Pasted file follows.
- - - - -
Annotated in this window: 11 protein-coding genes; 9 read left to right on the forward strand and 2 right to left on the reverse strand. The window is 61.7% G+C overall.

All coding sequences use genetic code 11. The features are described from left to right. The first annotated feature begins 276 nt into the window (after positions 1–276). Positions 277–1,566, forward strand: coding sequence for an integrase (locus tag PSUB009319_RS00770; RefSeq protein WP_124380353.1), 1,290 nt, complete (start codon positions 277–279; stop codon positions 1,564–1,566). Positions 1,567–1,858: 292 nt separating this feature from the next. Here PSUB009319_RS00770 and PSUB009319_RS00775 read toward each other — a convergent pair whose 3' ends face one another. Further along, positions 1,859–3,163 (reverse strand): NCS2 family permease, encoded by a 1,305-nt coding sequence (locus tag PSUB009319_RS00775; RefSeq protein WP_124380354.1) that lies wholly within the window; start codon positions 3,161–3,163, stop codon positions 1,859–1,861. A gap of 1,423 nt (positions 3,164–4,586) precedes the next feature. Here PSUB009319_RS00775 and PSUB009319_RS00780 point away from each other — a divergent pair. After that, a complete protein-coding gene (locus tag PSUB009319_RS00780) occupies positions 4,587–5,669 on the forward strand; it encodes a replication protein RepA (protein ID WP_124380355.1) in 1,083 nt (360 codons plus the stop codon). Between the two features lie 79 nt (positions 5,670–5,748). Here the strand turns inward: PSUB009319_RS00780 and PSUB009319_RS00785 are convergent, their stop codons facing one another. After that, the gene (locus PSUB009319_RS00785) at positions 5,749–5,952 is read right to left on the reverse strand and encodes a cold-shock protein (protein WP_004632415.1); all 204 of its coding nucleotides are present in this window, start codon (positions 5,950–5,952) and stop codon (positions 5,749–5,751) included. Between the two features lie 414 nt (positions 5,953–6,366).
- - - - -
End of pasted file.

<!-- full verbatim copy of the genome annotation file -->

Annotated in this window: 11 protein-coding genes; 9 read left to right on the forward strand and 2 right to left on the reverse strand. The window is 61.7% G+C overall.

All coding sequences use genetic code 11. The features are described from left to right. The first annotated feature begins 276 nt into the window (after positions 1–276). Positions 277–1,566, forward strand: coding sequence for an integrase (locus tag PSUB009319_RS00770; RefSeq protein WP_124380353.1), 1,290 nt, complete (start codon positions 277–279; stop codon positions 1,564–1,566). Positions 1,567–1,858: 292 nt separating this feature from the next. Here PSUB009319_RS00770 and PSUB009319_RS00775 read toward each other — a convergent pair whose 3' ends face one another. Further along, positions 1,859–3,163 (reverse strand): NCS2 family permease, encoded by a 1,305-nt coding sequence (locus tag PSUB009319_RS00775; RefSeq protein WP_124380354.1) that lies wholly within the window; start codon positions 3,161–3,163, stop codon positions 1,859–1,861. A gap of 1,423 nt (positions 3,164–4,586) precedes the next feature. Here PSUB009319_RS00775 and PSUB009319_RS00780 point away from each other — a divergent pair. After that, a complete protein-coding gene (locus tag PSUB009319_RS00780) occupies positions 4,587–5,669 on the forward strand; it encodes a replication protein RepA (protein ID WP_124380355.1) in 1,083 nt (360 codons plus the stop codon). Between the two features lie 79 nt (positions 5,670–5,748). Here the strand turns inward: PSUB009319_RS00780 and PSUB009319_RS00785 are convergent, their stop codons facing one another. After that, the gene (locus PSUB009319_RS00785) at positions 5,749–5,952 is read right to left on the reverse strand and encodes a cold-shock protein (protein WP_004632415.1); all 204 of its coding nucleotides are present in this window, start codon (positions 5,950–5,952) and stop codon (positions 5,749–5,751) included. Between the two features lie 414 nt (positions 5,953–6,366).